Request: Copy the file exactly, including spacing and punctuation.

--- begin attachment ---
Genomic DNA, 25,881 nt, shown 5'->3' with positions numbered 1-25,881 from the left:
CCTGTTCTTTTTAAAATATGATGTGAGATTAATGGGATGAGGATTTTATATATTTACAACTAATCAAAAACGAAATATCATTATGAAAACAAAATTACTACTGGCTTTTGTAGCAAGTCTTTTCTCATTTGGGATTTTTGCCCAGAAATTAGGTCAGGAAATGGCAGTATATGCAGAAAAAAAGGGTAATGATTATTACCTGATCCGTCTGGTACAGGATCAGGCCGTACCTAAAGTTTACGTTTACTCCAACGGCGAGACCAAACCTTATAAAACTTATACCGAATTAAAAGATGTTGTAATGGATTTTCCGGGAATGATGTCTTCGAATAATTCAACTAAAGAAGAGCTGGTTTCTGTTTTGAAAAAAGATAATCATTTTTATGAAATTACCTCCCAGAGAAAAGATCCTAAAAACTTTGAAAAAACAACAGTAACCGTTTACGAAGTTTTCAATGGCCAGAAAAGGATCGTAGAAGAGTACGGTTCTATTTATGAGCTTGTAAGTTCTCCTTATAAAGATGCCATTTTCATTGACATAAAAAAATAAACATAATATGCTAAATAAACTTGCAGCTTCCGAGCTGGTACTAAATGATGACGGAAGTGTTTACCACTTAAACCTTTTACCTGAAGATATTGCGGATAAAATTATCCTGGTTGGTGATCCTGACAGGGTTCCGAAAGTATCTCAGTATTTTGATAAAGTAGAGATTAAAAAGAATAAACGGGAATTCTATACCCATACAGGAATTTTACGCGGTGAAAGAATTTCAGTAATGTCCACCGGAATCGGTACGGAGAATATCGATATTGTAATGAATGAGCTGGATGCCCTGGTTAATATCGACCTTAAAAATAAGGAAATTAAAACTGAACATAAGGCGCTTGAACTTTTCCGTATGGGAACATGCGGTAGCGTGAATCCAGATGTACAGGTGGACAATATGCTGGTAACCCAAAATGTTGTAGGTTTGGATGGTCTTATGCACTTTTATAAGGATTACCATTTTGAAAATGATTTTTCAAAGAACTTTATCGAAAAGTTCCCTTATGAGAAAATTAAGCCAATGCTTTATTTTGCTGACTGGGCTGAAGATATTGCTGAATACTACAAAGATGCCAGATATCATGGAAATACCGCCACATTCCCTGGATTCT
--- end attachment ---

Genomic DNA, 25,881 nt, shown 5'->3' with positions numbered 1-25,881 from the left:
CCTGTTCTTTTTAAAATATGATGTGAGATTAATGGGATGAGGATTTTATATATTTACAACTAATCAAAAACGAAATATCATTATGAAAACAAAATTACTACTGGCTTTTGTAGCAAGTCTTTTCTCATTTGGGATTTTTGCCCAGAAATTAGGTCAGGAAATGGCAGTATATGCAGAAAAAAAGGGTAATGATTATTACCTGATCCGTCTGGTACAGGATCAGGCCGTACCTAAAGTTTACGTTTACTCCAACGGCGAGACCAAACCTTATAAAACTTATACCGAATTAAAAGATGTTGTAATGGATTTTCCGGGAATGATGTCTTCGAATAATTCAACTAAAGAAGAGCTGGTTTCTGTTTTGAAAAAAGATAATCATTTTTATGAAATTACCTCCCAGAGAAAAGATCCTAAAAACTTTGAAAAAACAACAGTAACCGTTTACGAAGTTTTCAATGGCCAGAAAAGGATCGTAGAAGAGTACGGTTCTATTTATGAGCTTGTAAGTTCTCCTTATAAAGATGCCATTTTCATTGACATAAAAAAATAAACATAATATGCTAAATAAACTTGCAGCTTCCGAGCTGGTACTAAATGATGACGGAAGTGTTTACCACTTAAACCTTTTACCTGAAGATATTGCGGATAAAATTATCCTGGTTGGTGATCCTGACAGGGTTCCGAAAGTATCTCAGTATTTTGATAAAGTAGAGATTAAAAAGAATAAACGGGAATTCTATACCCATACAGGAATTTTACGCGGTGAAAGAATTTCAGTAATGTCCACCGGAATCGGTACGGAGAATATCGATATTGTAATGAATGAGCTGGATGCCCTGGTTAATATCGACCTTAAAAATAAGGAAATTAAAACTGAACATAAGGCGCTTGAACTTTTCCGTATGGGAACATGCGGTAGCGTGAATCCAGATGTACAGGTGGACAATATGCTGGTAACCCAAAATGTTGTAGGTTTGGATGGTCTTATGCACTTTTATAAGGATTACCATTTTGAAAATGATTTTTCAAAGAACTTTATCGAAAAGTTCCCTTATGAGAAAATTAAGCCAATGCTTTATTTTGCTGACTGGGCTGAAGATATTGCTGAATACTACAAAGATGCCAGATATCATGGAAATACCGCCACATTCCCTGGATTCT